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The Definitive Guide to Cooking Oils

Filed Under: Health Foods,Nutrition at 10:27 am | By: Aly Semigran
cooking oil

When it comes to cooking oils, there is a whole world beyond olive oil. But with so many different options to choose from, how do you know which one to reach for?

While some oils are considered all-purpose, good for sautéing, roasting and more, other varieties are more suitable for salad dressings and marinades. And once you throw smoke points into the equation, it can get pretty overwhelming.

What’s a smoke point, exactly? Something pretty serious, actually. “When an oil is heated above its natural limit, it starts to break down and become oxidized,” explains Liz McKinney, a certified nutritionist at the Counseling & Wellness Center of Pittsburgh. “Oxidation causes free radical production, which damages our cells and can even promote cancerous cell formation.”

When you exceed the smoke point, it’s not only bad for the body upon ingestion, but it can burn the oils, making them taste bad, adds Erin Peisach, a registered dietitian nutritionist based in San Diego, California. “Unsaturated fats are quite fragile,” she says.

That’s where storage of your cooking oils becomes a key element, too. Since light can promote oxidation, McKinney advises keeping oils in dark glass bottles and storing them in a cool, dry, dark place.

From preparation to overall health benefits, here’s everything you need to know about some of the most popular cooking oils out there.

7 Popular Cooking Oils

Extra Virgin Olive Oil

A personal favorite of many, including Peisach, the heart-healthy extra virgin olive oil is rich in antioxidants and healthy fats. “It’s one of the highest in monounsaturated fats and doesn’t require chemical or high-heat extraction processes, which can damage the oil,” Peisach says.

A major component in a Mediterranean-style diet, extra virgin olive oil can be used as a dipping oil (hello, bread!) or as a key ingredient in a vinaigrette. It should not be heated past 320 degrees (you can use light olive oil for high-heat cooking). If you don’t love the taste of olive oil, Peisach suggests swapping it with the more neutral tasting avocado oil.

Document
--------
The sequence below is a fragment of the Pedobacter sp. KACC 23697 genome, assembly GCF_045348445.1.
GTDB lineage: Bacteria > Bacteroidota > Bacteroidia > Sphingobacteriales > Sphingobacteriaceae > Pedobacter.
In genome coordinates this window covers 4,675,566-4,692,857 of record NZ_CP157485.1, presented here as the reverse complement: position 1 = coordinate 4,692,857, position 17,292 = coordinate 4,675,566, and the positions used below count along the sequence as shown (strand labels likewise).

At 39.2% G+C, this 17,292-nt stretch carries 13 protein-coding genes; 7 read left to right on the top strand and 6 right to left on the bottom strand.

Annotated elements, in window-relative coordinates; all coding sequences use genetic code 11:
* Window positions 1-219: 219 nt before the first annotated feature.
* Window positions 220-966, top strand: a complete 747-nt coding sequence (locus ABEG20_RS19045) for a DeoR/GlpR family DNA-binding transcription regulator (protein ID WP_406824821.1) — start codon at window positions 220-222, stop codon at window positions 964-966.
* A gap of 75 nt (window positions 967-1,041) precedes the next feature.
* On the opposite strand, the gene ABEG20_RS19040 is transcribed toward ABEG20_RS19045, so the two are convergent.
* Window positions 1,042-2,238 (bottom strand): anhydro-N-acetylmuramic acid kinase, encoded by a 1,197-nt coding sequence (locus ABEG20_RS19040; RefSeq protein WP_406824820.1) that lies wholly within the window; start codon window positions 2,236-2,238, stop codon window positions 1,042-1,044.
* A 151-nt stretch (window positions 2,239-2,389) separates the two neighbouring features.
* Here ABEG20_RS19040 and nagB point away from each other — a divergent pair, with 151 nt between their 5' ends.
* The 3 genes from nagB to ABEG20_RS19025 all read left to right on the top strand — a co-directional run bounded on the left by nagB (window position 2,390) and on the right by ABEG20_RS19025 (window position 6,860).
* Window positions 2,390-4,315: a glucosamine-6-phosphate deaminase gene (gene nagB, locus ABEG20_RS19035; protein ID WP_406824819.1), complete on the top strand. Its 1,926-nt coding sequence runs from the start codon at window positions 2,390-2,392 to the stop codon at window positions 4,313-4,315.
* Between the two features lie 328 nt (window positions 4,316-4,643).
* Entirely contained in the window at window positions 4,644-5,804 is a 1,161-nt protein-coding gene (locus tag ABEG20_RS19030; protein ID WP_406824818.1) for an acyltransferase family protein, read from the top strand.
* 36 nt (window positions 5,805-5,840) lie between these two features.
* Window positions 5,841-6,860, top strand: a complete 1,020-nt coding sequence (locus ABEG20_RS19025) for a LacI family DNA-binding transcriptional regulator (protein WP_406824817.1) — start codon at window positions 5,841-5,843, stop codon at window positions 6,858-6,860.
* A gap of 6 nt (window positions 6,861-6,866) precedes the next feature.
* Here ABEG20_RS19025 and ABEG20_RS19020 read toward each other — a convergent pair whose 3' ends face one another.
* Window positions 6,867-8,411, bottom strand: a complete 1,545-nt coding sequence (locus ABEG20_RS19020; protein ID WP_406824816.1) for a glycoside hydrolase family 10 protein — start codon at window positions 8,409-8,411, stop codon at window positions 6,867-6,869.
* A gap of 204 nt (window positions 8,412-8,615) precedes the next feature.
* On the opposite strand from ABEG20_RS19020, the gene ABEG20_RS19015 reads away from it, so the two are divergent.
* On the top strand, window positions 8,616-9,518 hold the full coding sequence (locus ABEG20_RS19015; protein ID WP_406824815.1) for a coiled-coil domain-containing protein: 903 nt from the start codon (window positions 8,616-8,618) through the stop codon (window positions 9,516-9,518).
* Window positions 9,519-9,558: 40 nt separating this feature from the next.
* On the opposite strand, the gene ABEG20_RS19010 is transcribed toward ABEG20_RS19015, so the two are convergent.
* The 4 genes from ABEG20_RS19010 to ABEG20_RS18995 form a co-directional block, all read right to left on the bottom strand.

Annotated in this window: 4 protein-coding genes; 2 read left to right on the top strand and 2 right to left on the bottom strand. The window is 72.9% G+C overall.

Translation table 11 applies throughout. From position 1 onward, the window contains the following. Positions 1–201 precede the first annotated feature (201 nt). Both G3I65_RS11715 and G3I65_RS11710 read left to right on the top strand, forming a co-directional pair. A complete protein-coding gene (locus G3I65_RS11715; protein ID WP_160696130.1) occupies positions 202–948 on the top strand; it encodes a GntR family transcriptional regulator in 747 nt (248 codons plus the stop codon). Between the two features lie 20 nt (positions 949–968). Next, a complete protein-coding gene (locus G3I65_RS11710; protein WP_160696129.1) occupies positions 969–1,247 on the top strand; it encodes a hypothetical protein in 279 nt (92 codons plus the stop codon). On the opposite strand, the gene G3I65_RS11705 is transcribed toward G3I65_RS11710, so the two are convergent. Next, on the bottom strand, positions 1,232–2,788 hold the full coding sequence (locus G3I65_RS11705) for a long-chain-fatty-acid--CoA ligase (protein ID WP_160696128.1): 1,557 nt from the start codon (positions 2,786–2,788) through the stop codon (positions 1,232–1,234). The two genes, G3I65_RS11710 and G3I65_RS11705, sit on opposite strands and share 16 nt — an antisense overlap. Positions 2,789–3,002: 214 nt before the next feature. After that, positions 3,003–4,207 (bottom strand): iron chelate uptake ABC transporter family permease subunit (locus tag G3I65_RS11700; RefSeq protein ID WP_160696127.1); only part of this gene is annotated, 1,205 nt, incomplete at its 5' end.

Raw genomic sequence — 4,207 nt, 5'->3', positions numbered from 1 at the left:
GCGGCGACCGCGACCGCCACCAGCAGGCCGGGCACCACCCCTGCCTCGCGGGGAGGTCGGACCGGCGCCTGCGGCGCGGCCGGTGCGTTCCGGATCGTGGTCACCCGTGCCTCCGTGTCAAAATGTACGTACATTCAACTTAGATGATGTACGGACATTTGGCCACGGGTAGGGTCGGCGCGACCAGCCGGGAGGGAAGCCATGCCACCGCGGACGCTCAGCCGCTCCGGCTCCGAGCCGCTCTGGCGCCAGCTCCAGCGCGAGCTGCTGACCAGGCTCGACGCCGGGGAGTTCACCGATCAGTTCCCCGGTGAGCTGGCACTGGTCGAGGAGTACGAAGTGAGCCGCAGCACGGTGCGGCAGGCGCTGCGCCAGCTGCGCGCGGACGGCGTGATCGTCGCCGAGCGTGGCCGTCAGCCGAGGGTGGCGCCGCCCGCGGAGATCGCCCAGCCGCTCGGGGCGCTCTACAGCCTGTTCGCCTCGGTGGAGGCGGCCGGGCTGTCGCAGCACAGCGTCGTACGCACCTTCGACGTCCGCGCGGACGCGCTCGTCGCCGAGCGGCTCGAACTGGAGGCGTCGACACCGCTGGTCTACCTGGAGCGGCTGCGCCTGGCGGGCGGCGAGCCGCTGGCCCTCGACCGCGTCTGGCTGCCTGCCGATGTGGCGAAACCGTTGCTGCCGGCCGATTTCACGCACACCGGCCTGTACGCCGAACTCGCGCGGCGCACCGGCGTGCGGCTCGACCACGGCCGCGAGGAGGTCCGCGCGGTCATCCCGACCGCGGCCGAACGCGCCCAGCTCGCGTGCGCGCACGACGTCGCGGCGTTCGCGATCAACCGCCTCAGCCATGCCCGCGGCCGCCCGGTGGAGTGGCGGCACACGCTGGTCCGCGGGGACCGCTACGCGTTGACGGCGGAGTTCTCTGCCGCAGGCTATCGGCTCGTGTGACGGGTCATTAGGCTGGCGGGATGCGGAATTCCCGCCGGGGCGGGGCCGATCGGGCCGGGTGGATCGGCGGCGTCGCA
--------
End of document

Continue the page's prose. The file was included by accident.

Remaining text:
Avocado Oil

This superstar oil is “packed with monounsaturated fats,” McKinney says. With a smoke point of about 520 degrees, avocado oil is equally ideal for sautéing, roasting and searing as it is for dressings and dips.

Coconut Oil

“Primarily a saturated fat and solid at room temperature, coconut oil is an amazing source of caprylic acid, which promotes ketone production, increases HDL cholesterol, promotes brain health and has powerful antimicrobial and antifungal properties,” McKinney raves. With a smoke point of 350 degrees, coconut oil is ideal for frying, baking and sautéing.

However, if you’re not a fan of the taste of coconut, seek out a coconut oil that is refined, as it has a more neutral flavor.

Sesame Oil

Unrefined sesame oil has a smoke point of 350 degrees and should be used sparingly in dishes like stir fries and salads. That’s because it has a high omega-6/omega-3 ratio, which McKinney says “can promote inflammation and damage cells.” (The ideal ratio is 1:1, she says.)

Sunflower Oil

Like sesame oil, sunflower oil should be used sparingly, McKinney says, as it also has a high omega-6/omega-3 ratio. With a smoke point of 440 degrees, it can be used for frying and baking, as well as drizzled on salads.

Flaxseed Oil

Flaxseed oil is best when used on salads, McKinney says, as it has a low smoke point of 225 degrees. “Flaxseeds are a good source of an omega-3 called alpha-linolenic acid, which is important for brain health, but it also contains a good amount of omega-6s, so proceed with caution,” McKinney says.

Almond Oil

Almond oil is another good source of monounsaturated fat, McKinney says. With a 420 degree smoke point, it’s ideal for frying, roasting and baking, as well as in cold preparations, such as homemade butters and salad dressings.

Cooking Oils to Avoid

“Oil is part of a healthy, balanced diet, but it’s important to avoid highly processed pro-inflammatory oils,” Peisach advises.

“As a general rule, avoid most vegetable oils,” McKinney adds. “Vegetable oils have a higher omega-6 content to omega-3 content and promote inflammation.”

Oils to use with caution or to avoid using on a daily basis include soybean oil, peanut oils, corn oil, grape seed oil and safflower oil, McKinney says.

What to Consider When Buying Cooking Oils

When shopping for cooking oils, McKinney recommends people look for “organic, non-GMO, cold pressed or centrifuge extracted and unrefined” varieties.

Cold pressed, Peisach explains, “implies a colder temperature was used during the extraction process, which helps retain the oil’s natural properties compared to high-heat extraction that can change the quality of the oil.”

This means that the oil was “not extracted from chemically treated or genetically modified crops, and was not processed at a high heat, which can cause rancidity and oxidation,” McKinney adds. (These can include expeller-pressed oils, which were made via a mechanical oil extraction process, Peisach explains.)

And what’s the difference between refined and unrefined oils? “Refined oils are less nutrient dense than unrefined oils, but when cooking at higher heats, refined oils are a better choice since they have a higher smoke point,” McKinney says.

“When consuming oils and foods that are in the right form, with the nutrient preserving extraction process, our food becomes a kind of therapy and truly nourishes us,” McKinney concludes.




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